TitleUpwelling-driven nearshore hypoxia signals ecosystem and oceanographic changes in the northeast Pacific
Publication TypeJournal Article
Year of Publication2004
AuthorsGrantham, BA, Chan, F, Nielsen, KJ, Fox, DS, Barth, JA, Huyer, A, Lubchenco, J, Menge, B
Type of ArticleJournal Article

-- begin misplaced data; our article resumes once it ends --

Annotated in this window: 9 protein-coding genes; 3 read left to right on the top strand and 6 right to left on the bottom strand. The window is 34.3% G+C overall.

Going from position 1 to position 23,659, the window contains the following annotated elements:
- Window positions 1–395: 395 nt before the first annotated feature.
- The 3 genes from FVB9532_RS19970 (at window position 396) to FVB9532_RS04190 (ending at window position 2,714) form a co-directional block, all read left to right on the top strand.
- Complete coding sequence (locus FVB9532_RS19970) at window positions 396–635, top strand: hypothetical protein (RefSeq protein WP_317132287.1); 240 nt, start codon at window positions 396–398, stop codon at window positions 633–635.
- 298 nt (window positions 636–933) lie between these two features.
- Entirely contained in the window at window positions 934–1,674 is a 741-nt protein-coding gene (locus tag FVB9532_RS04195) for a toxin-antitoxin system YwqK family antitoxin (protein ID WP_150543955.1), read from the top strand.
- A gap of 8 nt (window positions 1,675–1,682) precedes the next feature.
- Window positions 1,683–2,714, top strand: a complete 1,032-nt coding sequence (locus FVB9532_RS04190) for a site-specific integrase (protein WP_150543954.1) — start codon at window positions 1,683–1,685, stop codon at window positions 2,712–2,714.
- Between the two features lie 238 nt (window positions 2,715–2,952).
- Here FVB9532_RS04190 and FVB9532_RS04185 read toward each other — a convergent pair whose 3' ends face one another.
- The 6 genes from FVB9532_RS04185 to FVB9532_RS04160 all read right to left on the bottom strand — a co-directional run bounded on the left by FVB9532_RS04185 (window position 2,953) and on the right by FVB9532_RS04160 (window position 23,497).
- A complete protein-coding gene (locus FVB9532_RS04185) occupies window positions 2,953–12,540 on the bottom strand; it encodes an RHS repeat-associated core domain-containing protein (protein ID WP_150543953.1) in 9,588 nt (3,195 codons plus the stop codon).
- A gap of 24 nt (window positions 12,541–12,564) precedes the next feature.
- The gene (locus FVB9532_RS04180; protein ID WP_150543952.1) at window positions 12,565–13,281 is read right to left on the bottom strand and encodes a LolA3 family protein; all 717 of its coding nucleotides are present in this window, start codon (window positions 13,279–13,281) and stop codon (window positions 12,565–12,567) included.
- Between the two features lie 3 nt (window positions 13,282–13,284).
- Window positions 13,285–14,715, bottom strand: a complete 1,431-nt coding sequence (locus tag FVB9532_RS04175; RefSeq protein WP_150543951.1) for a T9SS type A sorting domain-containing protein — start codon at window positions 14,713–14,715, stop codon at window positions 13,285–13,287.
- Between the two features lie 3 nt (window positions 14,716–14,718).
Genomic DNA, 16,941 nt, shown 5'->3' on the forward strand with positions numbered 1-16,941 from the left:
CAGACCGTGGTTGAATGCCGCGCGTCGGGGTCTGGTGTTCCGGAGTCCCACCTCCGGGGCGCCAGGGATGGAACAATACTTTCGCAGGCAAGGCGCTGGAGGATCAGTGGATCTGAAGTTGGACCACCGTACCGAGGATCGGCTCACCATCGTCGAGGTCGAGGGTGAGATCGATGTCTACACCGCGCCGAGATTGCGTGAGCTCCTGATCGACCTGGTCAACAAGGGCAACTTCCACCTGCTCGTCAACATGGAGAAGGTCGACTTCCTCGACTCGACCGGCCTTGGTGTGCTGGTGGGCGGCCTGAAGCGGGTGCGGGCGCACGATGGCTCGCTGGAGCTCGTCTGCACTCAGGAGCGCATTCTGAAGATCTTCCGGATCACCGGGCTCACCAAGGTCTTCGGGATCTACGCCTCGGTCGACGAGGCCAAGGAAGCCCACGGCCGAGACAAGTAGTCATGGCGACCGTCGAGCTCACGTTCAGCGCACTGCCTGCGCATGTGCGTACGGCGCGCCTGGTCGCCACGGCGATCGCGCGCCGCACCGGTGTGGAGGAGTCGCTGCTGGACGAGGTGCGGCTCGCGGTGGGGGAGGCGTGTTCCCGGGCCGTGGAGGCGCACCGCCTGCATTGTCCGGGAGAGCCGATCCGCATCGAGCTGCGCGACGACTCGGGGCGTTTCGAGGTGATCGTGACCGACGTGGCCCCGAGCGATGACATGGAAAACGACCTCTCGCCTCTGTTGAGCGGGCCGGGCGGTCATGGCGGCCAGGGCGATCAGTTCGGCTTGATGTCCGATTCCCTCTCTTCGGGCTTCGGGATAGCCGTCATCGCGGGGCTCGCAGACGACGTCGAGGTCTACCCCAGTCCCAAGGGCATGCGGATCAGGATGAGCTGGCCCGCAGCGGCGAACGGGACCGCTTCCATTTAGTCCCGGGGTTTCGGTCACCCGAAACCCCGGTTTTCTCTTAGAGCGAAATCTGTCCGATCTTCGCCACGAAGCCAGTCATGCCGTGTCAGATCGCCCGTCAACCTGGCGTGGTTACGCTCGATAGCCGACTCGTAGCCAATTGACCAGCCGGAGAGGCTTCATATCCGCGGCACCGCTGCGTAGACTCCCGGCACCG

Seasonal development of dissolved-oxygen deficits (hypoxia) represents an acute system-level perturbation to ecological dynamics and fishery sustainability in coastal ecosystems around the globe(1-3). Whereas anthropogenic nutrient loading has increased the frequency and severity of hypoxia in estuaries and semi-enclosed seas(3,4), the occurrence of hypoxia in open-coast upwelling systems reflects ocean conditions that control the delivery of oxygen-poor and nutrient-rich deep water onto continental shelves(1). Upwelling systems support a large proportion of the world's fisheries(5), therefore understanding the links between changes in ocean climate, upwelling-driven hypoxia and ecological perturbations is critical. Here we report on the unprecedented development of severe inner-shelf (

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